Now, of course, there are all sorts of projections about what kind of second term Bush's second term will really be. Many political pundits are telling us that Bush will quickly become the lamest of lame ducks, facing opposition even within his own party. For me, at this moment, George Bush is irrelevant. He won the election, and that's that; I must either deal with it or expatriate. What is most disturbing for me is that a sizeable portion of the electorate labors under the mistaken presumption that a vote for Bush equates with a Christian vote-and, worse, that such a vote is an imperative dictated by American "history." But for gays, particularly gay Christians, the fallacy of that belief should be glaringly obvious. Indeed, I venture to say that whatever your religion, or your lack of the same, the fallacy should be deeply, deeply disturbing.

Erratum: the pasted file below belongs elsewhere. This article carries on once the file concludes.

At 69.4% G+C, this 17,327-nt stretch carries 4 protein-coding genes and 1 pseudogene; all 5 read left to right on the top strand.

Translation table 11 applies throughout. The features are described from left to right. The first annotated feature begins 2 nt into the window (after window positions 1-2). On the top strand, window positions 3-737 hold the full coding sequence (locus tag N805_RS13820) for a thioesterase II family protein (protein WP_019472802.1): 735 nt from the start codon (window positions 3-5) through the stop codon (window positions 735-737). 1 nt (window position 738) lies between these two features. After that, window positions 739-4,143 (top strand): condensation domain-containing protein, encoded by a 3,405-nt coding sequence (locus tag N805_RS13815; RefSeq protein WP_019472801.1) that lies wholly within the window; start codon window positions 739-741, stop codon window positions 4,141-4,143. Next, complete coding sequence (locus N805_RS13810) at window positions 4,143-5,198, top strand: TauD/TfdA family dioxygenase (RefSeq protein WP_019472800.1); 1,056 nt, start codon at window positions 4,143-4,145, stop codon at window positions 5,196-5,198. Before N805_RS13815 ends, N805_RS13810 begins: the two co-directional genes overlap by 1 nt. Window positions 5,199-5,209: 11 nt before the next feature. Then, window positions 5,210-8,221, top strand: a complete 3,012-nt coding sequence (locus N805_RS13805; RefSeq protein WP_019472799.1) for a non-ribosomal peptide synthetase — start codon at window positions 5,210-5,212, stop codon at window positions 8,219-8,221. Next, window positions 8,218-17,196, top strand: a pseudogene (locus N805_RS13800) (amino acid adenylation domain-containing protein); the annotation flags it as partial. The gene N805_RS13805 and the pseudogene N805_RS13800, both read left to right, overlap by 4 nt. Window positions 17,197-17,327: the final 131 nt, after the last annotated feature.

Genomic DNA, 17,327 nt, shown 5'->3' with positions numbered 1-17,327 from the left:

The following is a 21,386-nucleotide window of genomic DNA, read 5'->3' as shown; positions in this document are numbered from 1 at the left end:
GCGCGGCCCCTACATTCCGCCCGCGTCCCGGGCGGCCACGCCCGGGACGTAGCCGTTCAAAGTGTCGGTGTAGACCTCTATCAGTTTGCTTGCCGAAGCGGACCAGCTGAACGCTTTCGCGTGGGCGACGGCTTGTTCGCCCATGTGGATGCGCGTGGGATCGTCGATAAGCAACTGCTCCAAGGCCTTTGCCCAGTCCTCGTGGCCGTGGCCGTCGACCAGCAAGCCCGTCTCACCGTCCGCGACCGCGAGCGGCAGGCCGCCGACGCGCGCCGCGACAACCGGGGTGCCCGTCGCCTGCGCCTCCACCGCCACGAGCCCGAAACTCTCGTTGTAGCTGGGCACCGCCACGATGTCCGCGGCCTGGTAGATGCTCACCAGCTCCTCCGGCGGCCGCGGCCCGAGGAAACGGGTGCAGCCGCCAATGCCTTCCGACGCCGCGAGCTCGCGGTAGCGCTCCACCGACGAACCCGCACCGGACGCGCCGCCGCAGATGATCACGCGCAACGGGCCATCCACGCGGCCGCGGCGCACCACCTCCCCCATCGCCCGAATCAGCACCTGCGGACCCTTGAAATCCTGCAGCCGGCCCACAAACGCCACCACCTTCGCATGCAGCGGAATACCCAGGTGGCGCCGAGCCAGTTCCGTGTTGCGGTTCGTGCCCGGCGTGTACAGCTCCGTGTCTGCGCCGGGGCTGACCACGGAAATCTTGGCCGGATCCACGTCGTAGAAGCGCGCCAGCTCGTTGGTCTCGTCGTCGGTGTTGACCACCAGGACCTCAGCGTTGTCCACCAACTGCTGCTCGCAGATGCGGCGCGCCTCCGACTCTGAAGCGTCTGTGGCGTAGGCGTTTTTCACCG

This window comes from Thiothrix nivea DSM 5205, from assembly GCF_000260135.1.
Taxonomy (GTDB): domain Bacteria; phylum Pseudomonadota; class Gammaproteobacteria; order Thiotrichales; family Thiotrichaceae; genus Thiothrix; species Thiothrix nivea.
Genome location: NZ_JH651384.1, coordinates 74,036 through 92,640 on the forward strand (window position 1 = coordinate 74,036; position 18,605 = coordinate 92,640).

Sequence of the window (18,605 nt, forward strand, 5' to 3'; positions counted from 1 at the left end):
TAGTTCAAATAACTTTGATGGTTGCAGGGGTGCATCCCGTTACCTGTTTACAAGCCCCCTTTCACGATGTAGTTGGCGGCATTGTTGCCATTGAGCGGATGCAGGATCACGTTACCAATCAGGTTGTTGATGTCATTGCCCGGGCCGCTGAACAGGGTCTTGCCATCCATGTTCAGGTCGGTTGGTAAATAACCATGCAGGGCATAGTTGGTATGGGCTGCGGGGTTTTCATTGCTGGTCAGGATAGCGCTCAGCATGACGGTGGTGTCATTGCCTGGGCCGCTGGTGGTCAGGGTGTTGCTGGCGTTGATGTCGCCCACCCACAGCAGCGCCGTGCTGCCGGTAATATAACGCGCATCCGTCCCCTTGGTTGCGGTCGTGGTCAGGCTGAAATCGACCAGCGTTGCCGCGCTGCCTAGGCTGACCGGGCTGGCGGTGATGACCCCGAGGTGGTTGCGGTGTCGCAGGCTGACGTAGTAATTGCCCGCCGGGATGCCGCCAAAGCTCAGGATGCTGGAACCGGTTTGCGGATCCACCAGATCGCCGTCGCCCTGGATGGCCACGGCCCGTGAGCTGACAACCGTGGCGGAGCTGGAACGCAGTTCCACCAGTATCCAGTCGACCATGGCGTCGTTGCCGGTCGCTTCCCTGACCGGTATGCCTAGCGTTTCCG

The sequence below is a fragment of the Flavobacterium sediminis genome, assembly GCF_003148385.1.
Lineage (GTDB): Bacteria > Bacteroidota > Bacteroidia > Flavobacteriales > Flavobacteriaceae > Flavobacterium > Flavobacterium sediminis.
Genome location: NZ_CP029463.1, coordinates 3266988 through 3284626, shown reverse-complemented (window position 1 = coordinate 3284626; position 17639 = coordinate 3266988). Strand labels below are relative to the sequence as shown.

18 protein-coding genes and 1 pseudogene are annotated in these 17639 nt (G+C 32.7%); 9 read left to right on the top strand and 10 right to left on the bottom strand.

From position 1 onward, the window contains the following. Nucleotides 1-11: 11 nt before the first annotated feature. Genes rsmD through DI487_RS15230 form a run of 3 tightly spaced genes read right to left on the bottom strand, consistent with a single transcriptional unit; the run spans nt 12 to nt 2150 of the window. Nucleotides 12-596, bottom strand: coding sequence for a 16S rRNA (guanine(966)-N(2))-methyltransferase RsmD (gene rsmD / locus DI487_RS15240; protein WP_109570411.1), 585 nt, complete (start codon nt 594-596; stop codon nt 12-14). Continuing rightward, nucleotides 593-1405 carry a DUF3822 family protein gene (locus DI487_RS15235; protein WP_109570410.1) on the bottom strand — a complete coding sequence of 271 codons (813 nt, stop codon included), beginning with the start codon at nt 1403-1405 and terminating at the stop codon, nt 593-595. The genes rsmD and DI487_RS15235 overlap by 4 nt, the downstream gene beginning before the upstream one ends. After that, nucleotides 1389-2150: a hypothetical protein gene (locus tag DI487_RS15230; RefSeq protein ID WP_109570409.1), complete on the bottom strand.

Notice that the number one cited issue for voters leaving the Nov. 2nd polls was "morality." Of course, this concept of morality is amorphous. Morality can mean inclusiveness, respect for human dignity, love of one's neighbor; it can mean what Dr. Martin Luther King, Jr. referred to as agape love-in that sense morality is a mirror of the selfless, encompassing, and non-judgmental love exemplified by Jesus of Nazareth in the New Testament Bible. The gay person reading those exit polls, however, knows that the morality that carried away the voting public in no sense resembles the agape love preached by Jesus or Dr. King. The "morality" that helped to re-elect George W. Bush is essentially Calvinistic in origin and philosophy. This morality tells its adherents that man is inherently bad; some actions, choices, and lifestyles, including homosexuality, are undeniably sinful. Thus, they are to be warred against as the potential undoing of the Christian civilization established in the United States because they destroy the order created by those eminently Christian, doubtlessly born-again Founders who saw fit to create America.